Over 41 million Americans live in a flood zone, Abraham said. The U.S. has $10 billion annually from non-hurricane related flooding, she said.

ClimaGuard is selling directly to consumers and is on its way to selling out its first production order by the end of this year, Abraham said.

The third to pitch was Kanna, a marketplace for the gig economy in the fast-growing legal cannabis industry.

In the U.S., there are 296,000 cannabis-related jobs created, said Farhaj Mayan, Co-Founder and CEO of Kanna. But the 39,000 businesses in the legal cannabis industry struggle with hiring, he said.

So Kanna created a platform that connects legal cannabis businesses with employees. Kanna sources quality and trained cannabis workers, Mayan said. Gigs in the cannabis industry typically pay $15 as a starting wage, he said. Kanna does background checks on employees, business verification on employers, Mayan said. Kanna charges employers a per-employee fee.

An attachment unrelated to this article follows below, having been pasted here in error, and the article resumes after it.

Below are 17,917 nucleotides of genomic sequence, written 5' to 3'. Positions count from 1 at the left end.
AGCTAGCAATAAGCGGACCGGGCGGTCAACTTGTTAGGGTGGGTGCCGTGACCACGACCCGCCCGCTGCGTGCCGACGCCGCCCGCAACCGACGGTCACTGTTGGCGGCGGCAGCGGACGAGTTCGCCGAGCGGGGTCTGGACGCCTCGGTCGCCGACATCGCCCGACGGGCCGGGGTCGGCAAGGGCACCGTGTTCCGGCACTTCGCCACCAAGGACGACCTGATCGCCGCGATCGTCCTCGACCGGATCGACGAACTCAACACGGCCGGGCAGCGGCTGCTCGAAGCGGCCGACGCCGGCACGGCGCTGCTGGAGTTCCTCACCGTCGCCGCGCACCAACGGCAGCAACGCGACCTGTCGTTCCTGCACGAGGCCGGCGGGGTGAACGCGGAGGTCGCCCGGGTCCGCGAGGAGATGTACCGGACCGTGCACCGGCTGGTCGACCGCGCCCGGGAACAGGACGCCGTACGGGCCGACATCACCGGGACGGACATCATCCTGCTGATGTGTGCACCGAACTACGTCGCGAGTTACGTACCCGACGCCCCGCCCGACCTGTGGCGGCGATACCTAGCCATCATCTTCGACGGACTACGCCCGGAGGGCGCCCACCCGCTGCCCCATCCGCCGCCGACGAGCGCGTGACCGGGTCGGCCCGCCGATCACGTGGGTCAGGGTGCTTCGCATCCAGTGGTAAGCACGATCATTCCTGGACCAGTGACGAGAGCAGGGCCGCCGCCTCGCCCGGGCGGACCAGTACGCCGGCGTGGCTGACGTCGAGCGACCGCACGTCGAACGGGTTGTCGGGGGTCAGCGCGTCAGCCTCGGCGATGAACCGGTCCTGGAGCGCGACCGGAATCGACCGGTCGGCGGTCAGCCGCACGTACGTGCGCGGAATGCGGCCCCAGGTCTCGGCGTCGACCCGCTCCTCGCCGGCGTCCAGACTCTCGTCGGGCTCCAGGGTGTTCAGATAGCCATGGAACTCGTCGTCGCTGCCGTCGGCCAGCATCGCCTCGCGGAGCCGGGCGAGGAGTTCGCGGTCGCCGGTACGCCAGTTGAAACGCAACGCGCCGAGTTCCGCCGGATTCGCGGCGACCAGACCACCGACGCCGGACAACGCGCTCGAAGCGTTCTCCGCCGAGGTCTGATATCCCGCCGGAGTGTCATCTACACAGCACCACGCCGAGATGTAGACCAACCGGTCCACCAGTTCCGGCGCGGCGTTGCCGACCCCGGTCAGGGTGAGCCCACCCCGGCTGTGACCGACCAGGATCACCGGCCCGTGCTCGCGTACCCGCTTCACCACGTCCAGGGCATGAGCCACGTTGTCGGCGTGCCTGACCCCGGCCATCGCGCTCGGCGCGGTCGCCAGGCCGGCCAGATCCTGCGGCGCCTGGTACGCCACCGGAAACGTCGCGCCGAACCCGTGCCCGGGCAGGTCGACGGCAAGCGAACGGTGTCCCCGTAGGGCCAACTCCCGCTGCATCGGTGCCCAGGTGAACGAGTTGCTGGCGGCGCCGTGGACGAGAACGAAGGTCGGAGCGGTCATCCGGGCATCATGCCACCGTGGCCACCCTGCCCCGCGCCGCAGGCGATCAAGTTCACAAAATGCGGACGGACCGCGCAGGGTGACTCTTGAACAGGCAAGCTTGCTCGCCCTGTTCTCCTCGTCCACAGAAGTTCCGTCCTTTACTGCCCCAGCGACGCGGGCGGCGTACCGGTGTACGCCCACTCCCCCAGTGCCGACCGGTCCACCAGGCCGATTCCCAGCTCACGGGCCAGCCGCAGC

Kanna launched in Oklahoma with 9 paid pilots live and 68 farms, Mayan said. The industry is growing quickly from $2.3 billion in 2019 to $8.2 billion by 2024, he said.

Right now, cannabis companies hire from staffing agencies like Vangst, FlowerHire, Hempstaff or job boards: Indeed, Budlist, Weedhire,  and Craiglist, Mayan said. Kanna differentiates itself from its competition by being a career development company offering employees a digital portfolio, online training, and certifications. It’s like LinkedIn for the cannabis industry.

“Our vision is to build a vertically integrated platform across hiring in cannabis, offer education, benefits, and banking for workers,” Mayan said.